She also says the company reduced the size of the geographical area" in which she operated. In April 2014, Thermomix terminated Ms Higgins' employment contract.

Ms Higgins claims these three acts were in breach of Australian Consumer Law. Her case, which goes to trial in May, hinges on proving Thermomix broke this law.

"The Plaintiff has suffered damages representing lost income of $85,230.40 and lost opportunity to recruit consultants," the court documents state.

"As a result of the termination ... the Plaintiff has lost her business with subsequence loss of income and opportunity to sell the business."
"As a result of the matters ... [Ms Higgins] claims damages and compensation to be assessed".

When contacted about the case, a Thermomix spokeswoman told "The proceeding has been defended and as it is a matter before the District Court of Western Australia it is not appropriate to comment further." understands Ms Higgins's lawsuit is the "test case" for a group of former Thermomix consultants who are also pursuing legal action against the company.

There are five other women - two in WA, one in Victoria, one in South Australia and one in NSW. All claim they have had similar experiences to Ms Higgins and say they are "traumatised" by the experience.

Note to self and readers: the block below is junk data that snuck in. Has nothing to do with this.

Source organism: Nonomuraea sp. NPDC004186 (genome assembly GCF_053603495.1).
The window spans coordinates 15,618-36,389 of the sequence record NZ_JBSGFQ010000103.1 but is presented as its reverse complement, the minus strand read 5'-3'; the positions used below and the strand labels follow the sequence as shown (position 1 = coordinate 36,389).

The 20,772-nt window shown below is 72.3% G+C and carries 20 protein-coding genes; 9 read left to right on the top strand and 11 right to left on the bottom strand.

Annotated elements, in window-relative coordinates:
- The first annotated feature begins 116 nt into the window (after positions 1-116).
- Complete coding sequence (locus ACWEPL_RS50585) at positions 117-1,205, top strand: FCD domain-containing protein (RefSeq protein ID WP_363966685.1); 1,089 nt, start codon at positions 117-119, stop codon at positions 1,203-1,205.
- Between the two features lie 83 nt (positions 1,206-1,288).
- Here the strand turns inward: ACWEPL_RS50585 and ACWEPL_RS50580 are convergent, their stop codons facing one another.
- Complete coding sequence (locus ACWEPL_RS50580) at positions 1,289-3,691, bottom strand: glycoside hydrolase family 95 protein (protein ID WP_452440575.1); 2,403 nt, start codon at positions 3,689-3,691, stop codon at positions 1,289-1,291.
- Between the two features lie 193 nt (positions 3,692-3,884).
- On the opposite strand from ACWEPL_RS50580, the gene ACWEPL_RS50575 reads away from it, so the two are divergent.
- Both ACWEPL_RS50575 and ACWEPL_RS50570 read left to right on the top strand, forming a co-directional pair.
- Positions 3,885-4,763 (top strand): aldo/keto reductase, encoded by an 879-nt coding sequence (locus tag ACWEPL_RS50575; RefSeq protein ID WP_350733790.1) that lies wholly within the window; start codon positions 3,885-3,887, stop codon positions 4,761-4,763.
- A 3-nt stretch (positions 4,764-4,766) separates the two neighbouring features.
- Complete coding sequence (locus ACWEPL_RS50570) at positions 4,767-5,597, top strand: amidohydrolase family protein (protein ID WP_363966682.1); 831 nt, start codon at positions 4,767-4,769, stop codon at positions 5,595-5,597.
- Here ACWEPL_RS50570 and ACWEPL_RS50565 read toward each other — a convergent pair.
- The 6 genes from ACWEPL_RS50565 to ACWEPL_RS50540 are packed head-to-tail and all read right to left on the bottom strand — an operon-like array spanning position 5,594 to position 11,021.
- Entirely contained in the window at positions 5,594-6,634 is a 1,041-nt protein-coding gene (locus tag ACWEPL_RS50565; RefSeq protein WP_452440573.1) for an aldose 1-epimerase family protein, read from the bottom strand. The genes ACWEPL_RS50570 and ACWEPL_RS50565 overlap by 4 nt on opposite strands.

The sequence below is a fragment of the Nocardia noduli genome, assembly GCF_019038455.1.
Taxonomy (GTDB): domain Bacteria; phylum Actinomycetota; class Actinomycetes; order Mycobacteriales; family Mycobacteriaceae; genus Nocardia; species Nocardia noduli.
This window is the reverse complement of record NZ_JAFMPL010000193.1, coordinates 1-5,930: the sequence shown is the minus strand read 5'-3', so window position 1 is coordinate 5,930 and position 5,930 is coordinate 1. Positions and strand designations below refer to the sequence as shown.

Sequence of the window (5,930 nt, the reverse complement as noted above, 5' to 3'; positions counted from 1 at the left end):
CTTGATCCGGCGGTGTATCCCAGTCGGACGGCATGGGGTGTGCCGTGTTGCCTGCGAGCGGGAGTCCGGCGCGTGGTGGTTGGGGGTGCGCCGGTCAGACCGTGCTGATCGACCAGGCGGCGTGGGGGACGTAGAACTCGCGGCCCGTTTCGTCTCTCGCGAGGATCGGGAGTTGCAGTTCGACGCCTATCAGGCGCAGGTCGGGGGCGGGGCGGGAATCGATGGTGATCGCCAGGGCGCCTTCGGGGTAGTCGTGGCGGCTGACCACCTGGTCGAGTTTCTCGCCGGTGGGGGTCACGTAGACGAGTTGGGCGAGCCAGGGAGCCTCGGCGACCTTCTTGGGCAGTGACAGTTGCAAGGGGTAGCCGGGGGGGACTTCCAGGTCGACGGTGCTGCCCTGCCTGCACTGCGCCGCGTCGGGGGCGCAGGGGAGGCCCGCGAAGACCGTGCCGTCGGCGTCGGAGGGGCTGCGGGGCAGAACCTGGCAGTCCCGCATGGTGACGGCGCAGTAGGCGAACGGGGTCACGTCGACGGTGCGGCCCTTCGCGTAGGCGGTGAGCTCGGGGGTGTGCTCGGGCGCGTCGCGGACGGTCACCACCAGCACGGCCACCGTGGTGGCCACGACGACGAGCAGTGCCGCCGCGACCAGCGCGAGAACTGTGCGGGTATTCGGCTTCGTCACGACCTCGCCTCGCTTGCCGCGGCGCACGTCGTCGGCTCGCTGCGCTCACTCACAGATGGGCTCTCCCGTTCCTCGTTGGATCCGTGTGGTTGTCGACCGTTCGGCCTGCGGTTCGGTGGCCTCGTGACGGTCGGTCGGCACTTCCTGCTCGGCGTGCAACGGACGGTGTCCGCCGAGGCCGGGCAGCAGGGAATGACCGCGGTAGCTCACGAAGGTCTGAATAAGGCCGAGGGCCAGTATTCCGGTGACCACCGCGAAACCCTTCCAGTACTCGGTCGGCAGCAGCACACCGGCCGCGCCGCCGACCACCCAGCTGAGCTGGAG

"I worked so hard for years, and was very successful for the company, but when I was 'discarded' I felt so used and it devastated me," one woman told, on the condition of anonymity. "It broke my heart. After I left Thermomix I was ill for a long time," she said.

Another woman, who also spoke anonymously, said: "We all worked exceptionally hard with long unpaid hours to build the Thermomix business, then had this ripped away. We were devastated and could not believe that this was right, let alone legal."

She continued: "We pursued legal action after we realised just how badly we were being treated. We all worked so hard as contractors, to build up the Thermomix business in various areas, only to have them take it from us and often with little or no warning, or even a discussion.

"In most cases the businesses grew after a lot of work, extensive hours and travel - only to have them divided up and handed to new managers, along with some of our team. Areas were just carved up, or just handed over to another contracted manager, with no compensation."